PLAZA historical moments:
IN THE BEGINNING…
Plaza was originally built to replace a smaller cinema further down Talbot Road that was destroyed by fire while showing the film FireFly in 1936. The new bigger cinema next to the train station was to be a joint venture between Cardiff developers/theatre owners and the Odeon Company with the intention to become an “ODEON” cinema in 1939, however owing to the war it was never completed fully on time and the Odeon Company pulled out of the partnership selling their interests in the theatre.
As such, it never opened as an “ODEON” and became “PLAZA”. The Odeon Group, in turn, took over the recently completed “Majestic” in Forge Road and renamed that cinema “ODEON” even though it never looked like an “ODEON” whereas Plaza eventually did look like one from the outside when it was fully completed.
The first film at Plaza was “Babes In Arms” with Judy Garland and Mickey Rooney in April 1940. The theatre opened somewhat incomplete as the outbreak of the Second World War meant that there was an embargo on many decorative materials available. Consequently, much of the building, such as windows, doors, the famous cream tiles and even the sign “Plaza” itself weren’t installed until building restrictions were lifted after 1950.
Plaza seated 1,600 people and would generally play films from Warner Bros, MGM, British Lion and EMI, with all other film company’s films playing at Port Talbot’s other “first run” cinemas ODEON and Grand, and there were other cinemas in the town too.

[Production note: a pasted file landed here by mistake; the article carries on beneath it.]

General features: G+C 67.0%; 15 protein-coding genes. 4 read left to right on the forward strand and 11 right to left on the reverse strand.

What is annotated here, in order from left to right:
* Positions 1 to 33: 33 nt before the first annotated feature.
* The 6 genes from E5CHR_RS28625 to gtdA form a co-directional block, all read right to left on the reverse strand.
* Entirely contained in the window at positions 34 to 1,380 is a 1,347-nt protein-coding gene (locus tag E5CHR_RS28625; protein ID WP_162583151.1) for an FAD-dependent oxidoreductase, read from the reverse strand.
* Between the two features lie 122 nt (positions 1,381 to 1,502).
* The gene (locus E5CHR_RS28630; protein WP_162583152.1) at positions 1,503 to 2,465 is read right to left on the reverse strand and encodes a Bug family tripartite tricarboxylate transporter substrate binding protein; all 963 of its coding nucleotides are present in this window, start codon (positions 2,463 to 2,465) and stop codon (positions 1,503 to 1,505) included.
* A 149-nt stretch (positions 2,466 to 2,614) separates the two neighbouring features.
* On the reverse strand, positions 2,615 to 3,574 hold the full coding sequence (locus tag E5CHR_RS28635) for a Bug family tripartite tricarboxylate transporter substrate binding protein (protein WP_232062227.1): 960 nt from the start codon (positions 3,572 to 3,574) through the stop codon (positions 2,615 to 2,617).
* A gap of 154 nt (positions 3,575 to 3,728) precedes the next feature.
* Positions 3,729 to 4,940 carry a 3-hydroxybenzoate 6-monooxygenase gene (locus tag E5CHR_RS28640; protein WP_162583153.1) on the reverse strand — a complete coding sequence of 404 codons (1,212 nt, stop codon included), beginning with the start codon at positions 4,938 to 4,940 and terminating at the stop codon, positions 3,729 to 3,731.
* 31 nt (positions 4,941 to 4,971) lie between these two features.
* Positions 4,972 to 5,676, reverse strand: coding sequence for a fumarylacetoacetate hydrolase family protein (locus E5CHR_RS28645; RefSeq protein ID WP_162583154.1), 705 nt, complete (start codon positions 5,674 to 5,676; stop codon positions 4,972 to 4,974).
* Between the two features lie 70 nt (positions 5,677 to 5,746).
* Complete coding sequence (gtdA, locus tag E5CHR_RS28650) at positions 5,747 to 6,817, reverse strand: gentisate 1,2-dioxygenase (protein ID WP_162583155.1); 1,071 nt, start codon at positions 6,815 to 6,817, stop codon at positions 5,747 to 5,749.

It had an ingenious “air cooling” system pumped near the stage into the auditorium and used the luxurious “Ambassador” seating system, some of which were still in use on Plaza’s final day in 1999.
The Plaza building also had two small shops created either side of the exterior foyer, one of which was initially used for “advance bookings”, the other eventually became a small cafe when construction was finally completed in the early 1950s.
For eighteen to twenty years from 1940 to the late 1950s, the cinema was moderately successful but always played second fiddle to the ODEON group who now ran two other cinemas in Port Talbot, the Majestic (in Forge Road) and the Regent (at Taibach).
DECLINE OF CINEMA
Cinema admissions in Britain had grown massively since 1945, however ten years later the tide had started to turn and a long slow decline in attendances started throughout the late 1950s and 1960s with the arrival of television sets.
After Port Talbot’s Grand, Regent and ODEON cinemas decided to stop showing films in the mid 1960s and early 1970s, Plaza then had a free reign on all the film distributor’s product and enjoyed a run of adult audience prosperity during the 1970s. However, family popularity largely eluded it.
Nationally, admissions to cinema had further declined during the 1970s owing to the arrival of colour television, and as such Plaza became largely only open in the evenings as many of the staff had other full-time jobs in the daytime. As a result, Plaza was unable to really capitalise on the new found Disney, Columbia and 20th Century Fox family audiences that came their way after ODEONs closure.
Plaza was never being open in the afternoons, not even on Saturdays or school holidays, and it was closed totally on Sundays. Because of this, youngsters hardly ever went to the cinema in Port Talbot in the late 70s/early 80s and so the next generation of cinema-goers was not being nurtured. However, great strides were made in the projection room, and very clever Philips “pulsator” type lamps with water cooling were used to replace the old carbon rods that previously gave the light source on screen.